Fri | Jan 22, 2021

Holness sets new renewable energy target

Published:Tuesday | October 16, 2018 | 12:00 AMJodi-Ann Gilpin/Gleaner Writer
Prime Minister Andrew Holness (centre) in discussion with James Ellsmoor, director of Solar Head of State, and Alexis Tubb, project manager of Clinton Foundation, at the handover of solar panels installed at the Office of the Prime Minister at Jamaica House on Tuesday.

Prime Minister Andrew Holness has said he has directed that Jamaica pursues a target of achieving 50 per cent of its energy generation from renewables by 2030.

Under current policy, the country has a target of 30 per cent.

Holness was speaking at a ceremony to mark the installation of solar panels at the Office of the Prime Minister in St Andrew on Tuesday.

The prime minister indicated that the move to install solar panels at his offices was not an academic exercise, but a platform to mitigate what he described as the 'existential threat' of climate change to the environment.

"In 2016, this Government set the not-so-ambitious task of working to achieve 30 per cent renewables in our electricity generation by the year 2030. Back then, it would have seem ambitious. Today, I think we can do much more," he said.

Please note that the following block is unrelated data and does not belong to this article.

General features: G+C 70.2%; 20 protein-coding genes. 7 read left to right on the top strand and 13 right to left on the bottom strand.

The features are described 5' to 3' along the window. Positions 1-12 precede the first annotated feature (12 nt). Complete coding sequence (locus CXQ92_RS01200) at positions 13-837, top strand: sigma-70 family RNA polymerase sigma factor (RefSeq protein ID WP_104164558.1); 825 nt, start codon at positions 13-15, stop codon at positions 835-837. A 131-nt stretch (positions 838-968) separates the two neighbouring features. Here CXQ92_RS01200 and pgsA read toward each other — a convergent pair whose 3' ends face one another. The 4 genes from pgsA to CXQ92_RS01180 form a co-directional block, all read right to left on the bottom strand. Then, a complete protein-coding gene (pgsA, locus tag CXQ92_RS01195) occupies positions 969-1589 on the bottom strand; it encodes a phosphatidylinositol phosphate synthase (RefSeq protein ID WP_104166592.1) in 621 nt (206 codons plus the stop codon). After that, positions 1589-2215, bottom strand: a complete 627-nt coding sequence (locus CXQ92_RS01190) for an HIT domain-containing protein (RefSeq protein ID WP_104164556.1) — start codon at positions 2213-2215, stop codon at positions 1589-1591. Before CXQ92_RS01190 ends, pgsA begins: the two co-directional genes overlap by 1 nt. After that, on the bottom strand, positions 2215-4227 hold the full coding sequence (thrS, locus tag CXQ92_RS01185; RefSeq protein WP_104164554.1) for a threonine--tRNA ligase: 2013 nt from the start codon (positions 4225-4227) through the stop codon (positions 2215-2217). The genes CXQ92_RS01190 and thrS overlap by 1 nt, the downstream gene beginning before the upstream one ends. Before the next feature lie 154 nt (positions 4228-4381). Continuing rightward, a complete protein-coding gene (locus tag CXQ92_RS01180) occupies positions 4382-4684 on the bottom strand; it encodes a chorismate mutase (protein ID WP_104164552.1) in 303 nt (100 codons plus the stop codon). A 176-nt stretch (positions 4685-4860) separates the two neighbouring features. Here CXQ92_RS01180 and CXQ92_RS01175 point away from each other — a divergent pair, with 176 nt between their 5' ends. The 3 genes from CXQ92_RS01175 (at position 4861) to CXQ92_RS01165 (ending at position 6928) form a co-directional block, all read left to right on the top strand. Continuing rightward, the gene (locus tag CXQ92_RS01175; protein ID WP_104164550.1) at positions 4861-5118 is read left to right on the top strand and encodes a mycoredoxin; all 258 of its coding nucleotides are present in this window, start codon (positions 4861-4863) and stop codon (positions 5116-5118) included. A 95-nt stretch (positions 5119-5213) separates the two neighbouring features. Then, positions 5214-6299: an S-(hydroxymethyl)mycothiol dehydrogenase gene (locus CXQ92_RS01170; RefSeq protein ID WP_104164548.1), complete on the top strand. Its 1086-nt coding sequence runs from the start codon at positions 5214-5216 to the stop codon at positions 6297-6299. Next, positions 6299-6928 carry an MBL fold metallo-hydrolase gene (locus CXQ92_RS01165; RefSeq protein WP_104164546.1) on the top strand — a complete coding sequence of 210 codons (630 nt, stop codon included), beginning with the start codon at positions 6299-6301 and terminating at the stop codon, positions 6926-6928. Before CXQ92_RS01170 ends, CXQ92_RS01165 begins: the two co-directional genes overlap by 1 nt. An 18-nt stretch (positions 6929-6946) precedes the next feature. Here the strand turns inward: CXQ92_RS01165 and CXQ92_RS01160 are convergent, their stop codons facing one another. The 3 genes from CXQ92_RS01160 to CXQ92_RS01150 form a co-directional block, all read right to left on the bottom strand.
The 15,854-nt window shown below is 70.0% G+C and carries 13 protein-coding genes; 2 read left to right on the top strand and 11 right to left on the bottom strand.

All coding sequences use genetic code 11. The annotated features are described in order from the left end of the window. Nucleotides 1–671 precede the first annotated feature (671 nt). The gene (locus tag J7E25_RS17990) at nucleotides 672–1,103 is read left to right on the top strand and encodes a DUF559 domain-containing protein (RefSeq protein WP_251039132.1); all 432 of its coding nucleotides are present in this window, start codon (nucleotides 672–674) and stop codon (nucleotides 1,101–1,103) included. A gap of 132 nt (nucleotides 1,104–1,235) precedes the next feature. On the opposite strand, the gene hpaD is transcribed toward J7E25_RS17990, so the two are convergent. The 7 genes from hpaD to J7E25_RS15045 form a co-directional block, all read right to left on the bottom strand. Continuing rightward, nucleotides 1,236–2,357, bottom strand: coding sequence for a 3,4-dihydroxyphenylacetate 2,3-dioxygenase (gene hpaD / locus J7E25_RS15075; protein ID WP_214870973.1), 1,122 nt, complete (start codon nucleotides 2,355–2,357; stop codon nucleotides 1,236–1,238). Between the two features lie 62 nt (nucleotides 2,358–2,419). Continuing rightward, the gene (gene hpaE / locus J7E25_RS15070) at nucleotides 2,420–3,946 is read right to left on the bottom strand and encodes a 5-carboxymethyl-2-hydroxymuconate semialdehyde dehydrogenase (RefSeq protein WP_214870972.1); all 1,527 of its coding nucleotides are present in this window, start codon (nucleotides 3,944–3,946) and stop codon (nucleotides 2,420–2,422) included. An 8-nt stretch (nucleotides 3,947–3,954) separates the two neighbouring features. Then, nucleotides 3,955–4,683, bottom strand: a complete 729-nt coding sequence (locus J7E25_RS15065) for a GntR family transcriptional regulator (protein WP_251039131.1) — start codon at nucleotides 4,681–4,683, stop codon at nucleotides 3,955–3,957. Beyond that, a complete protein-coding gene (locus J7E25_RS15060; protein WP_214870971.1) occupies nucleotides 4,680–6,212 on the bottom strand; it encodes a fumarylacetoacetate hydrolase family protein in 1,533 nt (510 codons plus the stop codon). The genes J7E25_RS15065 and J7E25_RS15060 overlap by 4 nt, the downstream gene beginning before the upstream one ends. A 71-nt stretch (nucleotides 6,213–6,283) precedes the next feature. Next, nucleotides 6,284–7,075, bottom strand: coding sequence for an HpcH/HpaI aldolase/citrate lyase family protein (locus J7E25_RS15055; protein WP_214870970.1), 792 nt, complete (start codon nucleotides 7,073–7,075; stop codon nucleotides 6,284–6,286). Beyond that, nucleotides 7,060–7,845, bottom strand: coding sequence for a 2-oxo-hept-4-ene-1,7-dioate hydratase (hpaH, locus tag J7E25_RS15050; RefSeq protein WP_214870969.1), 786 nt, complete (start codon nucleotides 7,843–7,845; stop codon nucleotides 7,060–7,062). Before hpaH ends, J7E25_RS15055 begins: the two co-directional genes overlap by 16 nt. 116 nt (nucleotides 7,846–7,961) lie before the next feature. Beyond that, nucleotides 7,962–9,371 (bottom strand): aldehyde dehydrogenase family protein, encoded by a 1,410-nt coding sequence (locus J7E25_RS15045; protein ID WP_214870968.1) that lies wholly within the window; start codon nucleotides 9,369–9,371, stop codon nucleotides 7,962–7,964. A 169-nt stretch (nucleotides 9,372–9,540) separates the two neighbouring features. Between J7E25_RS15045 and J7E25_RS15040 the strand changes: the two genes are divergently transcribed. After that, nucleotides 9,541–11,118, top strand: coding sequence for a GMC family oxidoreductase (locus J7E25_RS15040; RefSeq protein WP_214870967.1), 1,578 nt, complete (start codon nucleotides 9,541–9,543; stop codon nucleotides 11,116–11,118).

"As you would have heard, I have given direction to a more ambitious target to reach 50 per cent of our electricity generation from renewables by 2030. I think that is doable and it is not just the competitive spirit within me, but really the reality that we have to pay attention to," the prime minister said.

Holness noted that though the Caribbean emits less than one per cent of greenhouse gases, persons should not get caught up in the blame game, but instead should do what they can to protect the environment.

"For us, climate change is not a seasonal change, for us, climate change is an existential threat. It is not an academic debate, we don't have that luxury," he declared.

"The people who will be on the front line from any catastrophe of our environment will be small island developing states like Jamaica. The ignorance of the threat is not on those who for political or academic reasons decide to be blind to it, it is also for those who will be impacted by it, but are too poor to have the information and understand it," he said.